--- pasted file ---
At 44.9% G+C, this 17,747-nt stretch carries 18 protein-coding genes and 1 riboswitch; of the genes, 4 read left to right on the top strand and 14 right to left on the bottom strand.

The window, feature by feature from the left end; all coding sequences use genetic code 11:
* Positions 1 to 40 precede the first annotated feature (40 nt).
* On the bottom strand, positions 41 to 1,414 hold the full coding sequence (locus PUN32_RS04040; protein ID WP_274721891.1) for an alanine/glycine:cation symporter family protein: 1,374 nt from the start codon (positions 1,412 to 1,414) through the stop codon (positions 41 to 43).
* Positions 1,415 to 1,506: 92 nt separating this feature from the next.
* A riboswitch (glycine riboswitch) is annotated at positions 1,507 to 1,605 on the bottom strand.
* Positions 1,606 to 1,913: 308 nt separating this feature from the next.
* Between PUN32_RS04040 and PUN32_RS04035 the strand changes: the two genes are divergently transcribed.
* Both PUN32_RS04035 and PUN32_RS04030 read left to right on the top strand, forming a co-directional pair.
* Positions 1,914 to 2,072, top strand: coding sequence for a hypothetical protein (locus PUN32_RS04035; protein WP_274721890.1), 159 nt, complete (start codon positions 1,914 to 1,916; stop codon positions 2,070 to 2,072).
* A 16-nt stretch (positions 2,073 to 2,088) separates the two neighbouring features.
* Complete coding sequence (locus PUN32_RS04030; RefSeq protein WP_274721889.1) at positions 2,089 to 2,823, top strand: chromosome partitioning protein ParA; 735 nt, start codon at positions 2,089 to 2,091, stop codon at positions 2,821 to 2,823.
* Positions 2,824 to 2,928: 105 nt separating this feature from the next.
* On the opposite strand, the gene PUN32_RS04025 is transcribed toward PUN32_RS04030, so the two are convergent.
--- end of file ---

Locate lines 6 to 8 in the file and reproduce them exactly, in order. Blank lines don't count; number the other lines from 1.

* A riboswitch (glycine riboswitch) is annotated at positions 1,507 to 1,605 on the bottom strand.
* Positions 1,606 to 1,913: 308 nt separating this feature from the next.
* Between PUN32_RS04040 and PUN32_RS04035 the strand changes: the two genes are divergently transcribed.